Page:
Older Volunteering: A Combination of Objective and Subjective Approaches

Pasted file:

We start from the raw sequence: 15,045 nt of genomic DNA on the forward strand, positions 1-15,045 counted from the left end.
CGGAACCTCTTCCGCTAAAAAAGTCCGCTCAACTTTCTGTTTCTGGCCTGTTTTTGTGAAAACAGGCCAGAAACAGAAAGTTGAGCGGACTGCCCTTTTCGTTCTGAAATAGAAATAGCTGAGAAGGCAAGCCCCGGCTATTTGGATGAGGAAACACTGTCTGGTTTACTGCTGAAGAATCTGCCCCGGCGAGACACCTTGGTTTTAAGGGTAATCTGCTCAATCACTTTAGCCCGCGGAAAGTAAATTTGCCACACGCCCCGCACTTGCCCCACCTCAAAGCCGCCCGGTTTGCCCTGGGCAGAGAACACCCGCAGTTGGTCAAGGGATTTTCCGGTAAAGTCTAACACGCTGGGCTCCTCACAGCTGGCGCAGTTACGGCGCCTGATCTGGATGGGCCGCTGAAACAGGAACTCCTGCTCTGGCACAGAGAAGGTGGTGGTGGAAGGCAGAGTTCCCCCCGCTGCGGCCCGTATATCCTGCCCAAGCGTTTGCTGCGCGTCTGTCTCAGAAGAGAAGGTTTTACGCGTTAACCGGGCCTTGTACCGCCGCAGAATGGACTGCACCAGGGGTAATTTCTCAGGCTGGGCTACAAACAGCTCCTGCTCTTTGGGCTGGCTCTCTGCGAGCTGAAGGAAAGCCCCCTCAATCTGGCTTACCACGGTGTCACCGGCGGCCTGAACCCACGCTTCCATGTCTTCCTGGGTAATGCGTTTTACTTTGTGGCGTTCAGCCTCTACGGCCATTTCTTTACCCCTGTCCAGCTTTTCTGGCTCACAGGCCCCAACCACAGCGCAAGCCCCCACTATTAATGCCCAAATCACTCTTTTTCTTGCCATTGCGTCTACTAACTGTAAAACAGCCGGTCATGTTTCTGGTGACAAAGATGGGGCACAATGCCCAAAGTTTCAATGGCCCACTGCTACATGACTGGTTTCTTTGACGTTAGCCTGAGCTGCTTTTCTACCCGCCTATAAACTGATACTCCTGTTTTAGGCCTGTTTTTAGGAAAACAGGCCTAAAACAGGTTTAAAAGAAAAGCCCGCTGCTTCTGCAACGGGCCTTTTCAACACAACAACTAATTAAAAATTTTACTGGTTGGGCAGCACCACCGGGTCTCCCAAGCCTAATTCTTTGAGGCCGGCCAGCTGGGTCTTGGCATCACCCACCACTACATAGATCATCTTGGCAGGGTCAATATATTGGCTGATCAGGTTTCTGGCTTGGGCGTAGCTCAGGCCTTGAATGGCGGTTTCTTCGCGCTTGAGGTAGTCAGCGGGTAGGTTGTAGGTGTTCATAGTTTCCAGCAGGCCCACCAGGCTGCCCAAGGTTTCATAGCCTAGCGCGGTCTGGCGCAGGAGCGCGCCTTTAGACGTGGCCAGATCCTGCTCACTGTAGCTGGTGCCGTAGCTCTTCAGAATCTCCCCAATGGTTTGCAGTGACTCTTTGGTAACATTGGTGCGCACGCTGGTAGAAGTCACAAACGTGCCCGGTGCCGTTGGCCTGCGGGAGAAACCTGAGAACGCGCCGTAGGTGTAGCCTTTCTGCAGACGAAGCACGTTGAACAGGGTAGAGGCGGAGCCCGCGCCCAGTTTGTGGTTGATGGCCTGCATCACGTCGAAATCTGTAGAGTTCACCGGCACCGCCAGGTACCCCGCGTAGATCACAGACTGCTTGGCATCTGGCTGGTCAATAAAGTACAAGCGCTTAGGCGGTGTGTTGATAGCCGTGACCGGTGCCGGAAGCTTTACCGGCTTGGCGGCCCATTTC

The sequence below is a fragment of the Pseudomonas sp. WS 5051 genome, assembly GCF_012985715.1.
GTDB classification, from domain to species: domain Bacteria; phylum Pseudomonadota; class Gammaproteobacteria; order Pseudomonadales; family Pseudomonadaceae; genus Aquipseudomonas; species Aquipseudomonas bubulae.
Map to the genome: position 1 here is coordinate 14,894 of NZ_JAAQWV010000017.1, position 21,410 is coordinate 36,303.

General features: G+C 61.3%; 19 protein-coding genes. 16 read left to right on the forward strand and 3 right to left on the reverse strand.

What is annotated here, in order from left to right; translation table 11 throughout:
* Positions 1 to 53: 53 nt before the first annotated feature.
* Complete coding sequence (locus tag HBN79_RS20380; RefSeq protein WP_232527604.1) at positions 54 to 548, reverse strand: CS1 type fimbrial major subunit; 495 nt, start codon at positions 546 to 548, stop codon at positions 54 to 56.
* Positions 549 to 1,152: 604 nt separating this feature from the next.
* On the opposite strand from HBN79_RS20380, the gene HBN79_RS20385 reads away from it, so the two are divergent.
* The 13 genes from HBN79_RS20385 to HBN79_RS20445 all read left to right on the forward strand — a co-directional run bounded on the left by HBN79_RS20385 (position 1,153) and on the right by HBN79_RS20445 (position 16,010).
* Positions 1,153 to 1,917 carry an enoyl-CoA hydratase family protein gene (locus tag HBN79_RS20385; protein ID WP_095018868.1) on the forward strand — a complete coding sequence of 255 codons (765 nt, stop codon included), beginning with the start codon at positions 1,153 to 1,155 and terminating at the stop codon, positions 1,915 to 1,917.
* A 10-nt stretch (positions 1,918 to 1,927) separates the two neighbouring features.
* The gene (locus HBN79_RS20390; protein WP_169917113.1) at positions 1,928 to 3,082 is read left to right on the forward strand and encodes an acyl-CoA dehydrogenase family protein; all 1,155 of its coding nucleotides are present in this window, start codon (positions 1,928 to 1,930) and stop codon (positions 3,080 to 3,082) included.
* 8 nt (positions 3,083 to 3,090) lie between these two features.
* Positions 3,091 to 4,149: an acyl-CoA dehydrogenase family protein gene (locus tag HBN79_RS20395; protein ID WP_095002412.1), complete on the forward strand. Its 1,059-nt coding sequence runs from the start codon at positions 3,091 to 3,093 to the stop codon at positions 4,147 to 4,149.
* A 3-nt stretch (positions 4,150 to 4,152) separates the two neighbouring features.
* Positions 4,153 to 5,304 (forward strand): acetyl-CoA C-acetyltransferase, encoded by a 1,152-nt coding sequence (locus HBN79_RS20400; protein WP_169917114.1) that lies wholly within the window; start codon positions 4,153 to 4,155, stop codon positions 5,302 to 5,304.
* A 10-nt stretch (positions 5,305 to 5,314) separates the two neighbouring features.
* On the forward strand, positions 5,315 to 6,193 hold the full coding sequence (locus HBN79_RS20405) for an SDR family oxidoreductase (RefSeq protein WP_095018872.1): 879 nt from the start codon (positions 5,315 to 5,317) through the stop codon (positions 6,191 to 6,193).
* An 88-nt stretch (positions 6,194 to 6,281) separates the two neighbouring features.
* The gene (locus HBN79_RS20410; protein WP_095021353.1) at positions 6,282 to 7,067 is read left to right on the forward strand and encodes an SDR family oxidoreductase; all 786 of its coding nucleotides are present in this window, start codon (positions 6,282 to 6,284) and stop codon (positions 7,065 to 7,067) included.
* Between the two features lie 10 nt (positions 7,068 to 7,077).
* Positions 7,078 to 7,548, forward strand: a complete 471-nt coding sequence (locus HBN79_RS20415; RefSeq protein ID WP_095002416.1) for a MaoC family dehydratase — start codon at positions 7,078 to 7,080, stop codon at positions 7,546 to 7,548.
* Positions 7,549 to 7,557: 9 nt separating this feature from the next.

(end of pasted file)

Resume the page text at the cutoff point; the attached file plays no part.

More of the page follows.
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Formal volunteering has become the forefront of discussion on productive aging activity. A growing interest in studying the determinants of volunteering often distinguished between two approaches: (1) objective approaches, examining the association between resources and volunteering, and (2) subjective approaches, investigating the association between psychological factors, such as motivations and volunteering. However, a limited number of studies attempt to examine the association between formal volunteering intensity (inactive and active volunteering) with a combination of subjective and objective factors. The purpose of this Master thesis is to address this limitation by empirically examining the association between resources, motivations, and the intensity of formal volunteering. This study used a sub-sample of older volunteers derived from the nationally representative data of the Norwegian Life Course, Ageing, and Generation Study (NorLAG) third round (2017). The data included 2,222 volunteers aged 50 and older living in Norway. Guided by a combined conceptual framework of resource perspective by Wilson & Musick (1997) and functional approach by Clary & Snyder (1992, 1999) of volunteering, this study used binominal logistic regression to examine whether resources and motivations are associated with the intensity of volunteering. This study finds that education, cultural capital, and the motivation for utilizing competencies are significantly positively associated with the intensity of volunteering. Although the results only partially support the resource perspective and functional approach theories, it corroborates an integrated theory of objective and subjective approaches. The findings from this Master thesis extend the current knowledge about older volunteering, especially with a holistic view of objective and subjective approaches (i.e., the resource perspective and the functional approach). Voluntary organizations could consider both resource and motivation factors to strategically guide older volunteer recruitment, placement, and retention activities. On the one hand, voluntary organizations should assign volunteers practical voluntary tasks to motivate them to engage more in voluntary work. On the other hand, the older adults who have less intensity of volunteering should not be ignored in voluntary organizations' recruitment policy. The individual preferences for morality and religion positively relate to the intensity of volunteering. It may suggest that the voluntary program related to the benevolence values, religious congregations, and faith-based can be more attractive to older volunteers.